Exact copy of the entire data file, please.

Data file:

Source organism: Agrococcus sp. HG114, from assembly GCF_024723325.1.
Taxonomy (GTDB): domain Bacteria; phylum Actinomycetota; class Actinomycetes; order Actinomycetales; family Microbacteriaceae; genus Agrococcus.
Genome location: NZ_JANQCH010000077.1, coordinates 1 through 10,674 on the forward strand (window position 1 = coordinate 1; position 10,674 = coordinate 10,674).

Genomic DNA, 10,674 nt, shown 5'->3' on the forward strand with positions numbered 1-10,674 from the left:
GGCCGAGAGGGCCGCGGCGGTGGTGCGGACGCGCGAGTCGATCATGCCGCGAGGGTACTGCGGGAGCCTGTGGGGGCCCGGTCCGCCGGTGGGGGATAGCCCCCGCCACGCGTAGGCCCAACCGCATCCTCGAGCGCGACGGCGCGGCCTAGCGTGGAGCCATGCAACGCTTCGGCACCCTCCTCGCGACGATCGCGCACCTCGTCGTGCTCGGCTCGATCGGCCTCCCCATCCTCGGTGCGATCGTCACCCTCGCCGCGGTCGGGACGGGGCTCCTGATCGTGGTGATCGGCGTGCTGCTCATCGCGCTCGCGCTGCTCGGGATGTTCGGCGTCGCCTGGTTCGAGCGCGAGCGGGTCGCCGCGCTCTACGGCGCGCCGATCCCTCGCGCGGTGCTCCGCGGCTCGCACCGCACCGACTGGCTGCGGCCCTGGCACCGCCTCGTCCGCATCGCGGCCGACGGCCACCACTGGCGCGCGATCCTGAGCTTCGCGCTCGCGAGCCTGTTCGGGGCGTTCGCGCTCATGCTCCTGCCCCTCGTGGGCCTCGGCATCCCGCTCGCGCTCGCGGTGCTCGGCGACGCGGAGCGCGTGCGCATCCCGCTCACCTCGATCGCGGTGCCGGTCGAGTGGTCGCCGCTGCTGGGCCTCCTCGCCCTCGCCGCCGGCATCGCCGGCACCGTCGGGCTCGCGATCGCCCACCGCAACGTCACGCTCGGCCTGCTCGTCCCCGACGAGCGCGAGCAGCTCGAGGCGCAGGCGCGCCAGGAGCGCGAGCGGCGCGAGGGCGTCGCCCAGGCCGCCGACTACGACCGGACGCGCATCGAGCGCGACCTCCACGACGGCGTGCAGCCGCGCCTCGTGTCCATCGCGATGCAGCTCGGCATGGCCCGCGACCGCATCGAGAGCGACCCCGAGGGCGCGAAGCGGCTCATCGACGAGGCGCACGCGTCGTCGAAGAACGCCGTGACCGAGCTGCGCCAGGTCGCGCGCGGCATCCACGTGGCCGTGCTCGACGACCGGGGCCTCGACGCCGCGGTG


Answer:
Source organism: Agrococcus sp. HG114, from assembly GCF_024723325.1.
Taxonomy (GTDB): domain Bacteria; phylum Actinomycetota; class Actinomycetes; order Actinomycetales; family Microbacteriaceae; genus Agrococcus.
Genome location: NZ_JANQCH010000077.1, coordinates 1 through 10,674 on the forward strand (window position 1 = coordinate 1; position 10,674 = coordinate 10,674).

Genomic DNA, 10,674 nt, shown 5'->3' on the forward strand with positions numbered 1-10,674 from the left:
GGCCGAGAGGGCCGCGGCGGTGGTGCGGACGCGCGAGTCGATCATGCCGCGAGGGTACTGCGGGAGCCTGTGGGGGCCCGGTCCGCCGGTGGGGGATAGCCCCCGCCACGCGTAGGCCCAACCGCATCCTCGAGCGCGACGGCGCGGCCTAGCGTGGAGCCATGCAACGCTTCGGCACCCTCCTCGCGACGATCGCGCACCTCGTCGTGCTCGGCTCGATCGGCCTCCCCATCCTCGGTGCGATCGTCACCCTCGCCGCGGTCGGGACGGGGCTCCTGATCGTGGTGATCGGCGTGCTGCTCATCGCGCTCGCGCTGCTCGGGATGTTCGGCGTCGCCTGGTTCGAGCGCGAGCGGGTCGCCGCGCTCTACGGCGCGCCGATCCCTCGCGCGGTGCTCCGCGGCTCGCACCGCACCGACTGGCTGCGGCCCTGGCACCGCCTCGTCCGCATCGCGGCCGACGGCCACCACTGGCGCGCGATCCTGAGCTTCGCGCTCGCGAGCCTGTTCGGGGCGTTCGCGCTCATGCTCCTGCCCCTCGTGGGCCTCGGCATCCCGCTCGCGCTCGCGGTGCTCGGCGACGCGGAGCGCGTGCGCATCCCGCTCACCTCGATCGCGGTGCCGGTCGAGTGGTCGCCGCTGCTGGGCCTCCTCGCCCTCGCCGCCGGCATCGCCGGCACCGTCGGGCTCGCGATCGCCCACCGCAACGTCACGCTCGGCCTGCTCGTCCCCGACGAGCGCGAGCAGCTCGAGGCGCAGGCGCGCCAGGAGCGCGAGCGGCGCGAGGGCGTCGCCCAGGCCGCCGACTACGACCGGACGCGCATCGAGCGCGACCTCCACGACGGCGTGCAGCCGCGCCTCGTGTCCATCGCGATGCAGCTCGGCATGGCCCGCGACCGCATCGAGAGCGACCCCGAGGGCGCGAAGCGGCTCATCGACGAGGCGCACGCGTCGTCGAAGAACGCCGTGACCGAGCTGCGCCAGGTCGCGCGCGGCATCCACGTGGCCGTGCTCGACGACCGGGGCCTCGACGCCGCGGTG